Shed Seven amassed 13 top 40 hits between 1994 and 1999. Putting that into context, Oasis managed 12 during that same period of Brit Pop chart domination.
Understated, often underrated, the York five-piece never got involved in media-fueled chart battles or the headline-grabbing antics of their counterparts (they never featured on the cover of NME let alone the front page of the The Sun), allowing their conveyor belt of hits, including “Disco Down”, “Going For Gold” and “Chasing Rainbows” to do their talking.
“We formed in 1990 in York where there was no indie scene at all,” said lead singer Rick Witter. “In 1990/91 we thought we were the only ones around doing that thing. But Cast were probably somewhere thinking the same thing, Oasis were probably somewhere thinking the same thing and then suddenly it exploded.
“We were just always on the lookout for us. We always came back to York. We were never the type to go out scrapping or getting in the papers. Brit Pop was the last music scene I think. Online has something to do with it. We’ve got to move with the times though. I like it.”
Witter was, by his own admission, struggling to break away from Twitter when I called him. He’s been using it to promote Shed Seven’s latest tour dates – a greatest hits tour which is becoming more synonymous with Christmas than Santa.
“I’ve been using it quite a bit (twitter). I’ve been using it mainly as a great promotional tool. If people want to ask me something then they can. It’s good for fans because it adds a personal touch and it’s something that’s immediate.”
The band kick off their tour at Newcastle’s O2 Academy on Friday, December 6th and Witter is looking forward to getting out in front of their army of fans. “We’ve been a fortunate band. We’ve always had a strong fan base. We may not have millions of followers but the ones we have are guaranteed for life. They know what they are getting with us.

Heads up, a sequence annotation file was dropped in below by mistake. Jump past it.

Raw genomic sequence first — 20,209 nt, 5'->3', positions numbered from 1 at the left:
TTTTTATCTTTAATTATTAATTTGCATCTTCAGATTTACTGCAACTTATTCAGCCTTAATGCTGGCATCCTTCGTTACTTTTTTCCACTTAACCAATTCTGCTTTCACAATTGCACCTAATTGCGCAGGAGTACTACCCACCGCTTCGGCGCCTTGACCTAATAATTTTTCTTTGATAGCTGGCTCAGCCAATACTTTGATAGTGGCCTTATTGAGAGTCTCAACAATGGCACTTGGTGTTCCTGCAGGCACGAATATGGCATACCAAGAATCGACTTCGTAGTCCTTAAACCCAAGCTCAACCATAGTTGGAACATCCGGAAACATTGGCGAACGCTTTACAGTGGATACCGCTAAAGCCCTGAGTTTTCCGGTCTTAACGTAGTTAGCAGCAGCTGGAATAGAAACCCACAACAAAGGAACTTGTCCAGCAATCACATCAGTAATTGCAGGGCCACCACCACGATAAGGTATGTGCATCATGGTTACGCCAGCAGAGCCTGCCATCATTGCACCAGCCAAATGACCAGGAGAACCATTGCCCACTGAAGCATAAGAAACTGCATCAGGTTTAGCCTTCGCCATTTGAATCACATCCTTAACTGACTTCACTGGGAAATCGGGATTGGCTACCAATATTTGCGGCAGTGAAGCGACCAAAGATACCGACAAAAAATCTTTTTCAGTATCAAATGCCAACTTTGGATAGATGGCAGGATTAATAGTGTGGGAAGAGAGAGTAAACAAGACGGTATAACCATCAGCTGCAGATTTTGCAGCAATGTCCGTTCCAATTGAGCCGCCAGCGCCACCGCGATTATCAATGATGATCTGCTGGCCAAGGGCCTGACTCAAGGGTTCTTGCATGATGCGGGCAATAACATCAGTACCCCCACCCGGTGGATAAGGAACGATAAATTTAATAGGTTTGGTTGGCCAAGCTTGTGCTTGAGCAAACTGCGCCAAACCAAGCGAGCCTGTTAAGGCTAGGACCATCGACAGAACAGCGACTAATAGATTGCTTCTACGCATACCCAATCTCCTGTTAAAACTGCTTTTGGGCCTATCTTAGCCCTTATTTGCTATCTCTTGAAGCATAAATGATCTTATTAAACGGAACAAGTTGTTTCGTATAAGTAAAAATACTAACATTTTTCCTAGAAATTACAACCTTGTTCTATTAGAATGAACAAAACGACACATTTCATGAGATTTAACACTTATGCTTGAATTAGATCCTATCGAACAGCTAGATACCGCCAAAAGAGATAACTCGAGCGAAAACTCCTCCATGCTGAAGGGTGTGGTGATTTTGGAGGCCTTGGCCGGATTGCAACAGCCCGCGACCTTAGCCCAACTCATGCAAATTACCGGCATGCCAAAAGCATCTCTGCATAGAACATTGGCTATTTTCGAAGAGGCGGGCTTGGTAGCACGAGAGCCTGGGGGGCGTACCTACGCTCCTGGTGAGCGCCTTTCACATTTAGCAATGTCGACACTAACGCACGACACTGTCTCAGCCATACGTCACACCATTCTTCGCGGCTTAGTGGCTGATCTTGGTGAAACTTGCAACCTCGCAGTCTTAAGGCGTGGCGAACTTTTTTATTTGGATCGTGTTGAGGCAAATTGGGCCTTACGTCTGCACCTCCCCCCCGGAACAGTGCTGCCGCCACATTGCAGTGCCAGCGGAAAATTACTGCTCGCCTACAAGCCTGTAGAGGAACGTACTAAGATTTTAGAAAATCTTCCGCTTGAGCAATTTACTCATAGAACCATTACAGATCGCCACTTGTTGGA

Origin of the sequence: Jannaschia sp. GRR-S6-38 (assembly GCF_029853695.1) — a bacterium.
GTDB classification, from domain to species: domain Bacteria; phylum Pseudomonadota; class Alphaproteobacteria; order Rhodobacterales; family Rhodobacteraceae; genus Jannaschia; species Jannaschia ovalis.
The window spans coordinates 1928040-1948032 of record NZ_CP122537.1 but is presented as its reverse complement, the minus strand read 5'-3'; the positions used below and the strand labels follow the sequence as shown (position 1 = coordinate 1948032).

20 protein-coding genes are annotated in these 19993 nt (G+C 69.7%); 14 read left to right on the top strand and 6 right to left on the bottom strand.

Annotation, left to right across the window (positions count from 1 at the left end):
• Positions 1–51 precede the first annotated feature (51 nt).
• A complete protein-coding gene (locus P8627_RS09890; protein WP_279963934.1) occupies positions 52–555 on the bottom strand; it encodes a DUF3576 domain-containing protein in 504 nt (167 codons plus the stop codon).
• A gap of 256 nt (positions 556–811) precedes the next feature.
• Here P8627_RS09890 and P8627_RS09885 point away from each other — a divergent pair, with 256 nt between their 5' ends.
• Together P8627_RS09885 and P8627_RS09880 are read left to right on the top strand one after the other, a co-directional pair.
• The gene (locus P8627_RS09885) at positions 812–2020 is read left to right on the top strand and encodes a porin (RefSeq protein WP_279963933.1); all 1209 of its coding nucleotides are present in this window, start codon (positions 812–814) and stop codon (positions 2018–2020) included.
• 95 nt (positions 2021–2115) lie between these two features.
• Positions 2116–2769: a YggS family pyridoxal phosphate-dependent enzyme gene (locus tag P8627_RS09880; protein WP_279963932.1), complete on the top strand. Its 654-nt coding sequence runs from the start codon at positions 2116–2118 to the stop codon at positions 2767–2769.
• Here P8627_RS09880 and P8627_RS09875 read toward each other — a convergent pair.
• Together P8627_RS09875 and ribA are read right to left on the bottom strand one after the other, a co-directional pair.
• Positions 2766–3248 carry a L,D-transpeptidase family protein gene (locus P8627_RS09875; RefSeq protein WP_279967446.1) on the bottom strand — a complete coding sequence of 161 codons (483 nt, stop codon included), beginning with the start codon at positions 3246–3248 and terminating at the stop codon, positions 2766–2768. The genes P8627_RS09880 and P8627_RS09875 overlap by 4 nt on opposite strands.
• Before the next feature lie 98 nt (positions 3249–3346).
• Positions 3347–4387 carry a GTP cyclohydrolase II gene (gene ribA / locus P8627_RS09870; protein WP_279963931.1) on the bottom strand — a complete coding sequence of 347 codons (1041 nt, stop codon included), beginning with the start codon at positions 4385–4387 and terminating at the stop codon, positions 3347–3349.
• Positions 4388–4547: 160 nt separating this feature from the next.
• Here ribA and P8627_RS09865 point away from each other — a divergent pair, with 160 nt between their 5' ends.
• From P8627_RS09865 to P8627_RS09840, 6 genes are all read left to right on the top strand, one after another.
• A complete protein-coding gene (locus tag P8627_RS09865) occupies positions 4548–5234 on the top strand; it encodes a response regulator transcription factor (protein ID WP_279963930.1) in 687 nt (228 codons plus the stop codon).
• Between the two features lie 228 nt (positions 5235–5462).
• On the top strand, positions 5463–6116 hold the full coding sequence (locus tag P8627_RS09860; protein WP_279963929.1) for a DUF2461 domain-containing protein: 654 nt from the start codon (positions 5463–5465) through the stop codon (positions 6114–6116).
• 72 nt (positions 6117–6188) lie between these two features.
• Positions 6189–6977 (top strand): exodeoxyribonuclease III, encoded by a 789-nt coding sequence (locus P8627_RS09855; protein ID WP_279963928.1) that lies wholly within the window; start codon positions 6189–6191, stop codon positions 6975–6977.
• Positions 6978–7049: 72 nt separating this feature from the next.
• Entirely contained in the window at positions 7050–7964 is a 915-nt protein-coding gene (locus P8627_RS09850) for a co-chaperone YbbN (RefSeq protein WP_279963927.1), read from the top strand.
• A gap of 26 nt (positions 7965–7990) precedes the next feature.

“We have got to the point where we are wondering how long we can carry on doing this (this will be the band’s fourth Greatest Hits tour in eight). I’ve been quite surprised though. Although people are asking us when there will be new material, they can’t wait to come along and sing their hearts out to the hits.”
The last album was 2001’s “Truth Be Told”. So when will there be some new material? “Shed Seven have never been that great at recording records. There’s always the opportunity that we’ll do something. Never say never but it is very difficult. It’s difficult enough trying to organise a meeting let alone getting everybody in a room to record.
“It’s all I have ever done though. I’m always writing down lyric and thinking up melodies. The soundchecks are dominated by new riffs. Around October we’ll get together and get back on the bike.”
Seeing them on stage again following their farewell tour in 2003 didn’t exactly seem likely but the singer admits he’s happy the way things have panned out. “I do regret announcing the split the way we did. I wish we had just left it alone for a few years and not said anything. We were having a run of bad luck and problems with record labels so in that respect it was the right time. In 2007 we booked four or five gigs during a week. We just wanted to play music together. It went through the roof though and we couldn’t believe it. There was no record label, we decided everything. There was no pressure and it was fun again.”
Having fun is something Witter is doing more than ever now, epitomised by the enthusiasm with which he has embraced his new a role as a radio presenter, on Minster FM 104.7, Sundays from 7 until 9pm.
“It’s a station local to York but you can listen to it online from anywhere. It’s been building up ahead of steam. Guests who have been on include Bonehead, John Power, Jake Bugg, Alan Carr and Keith Lemon. With it being on Sundays I always ask what they have been up to that day. Mike Joyce from The Smiths said he had been preparing salads for the week. It’s something different.
Shed Seven play Manchester Academy on Saturday, December 7th.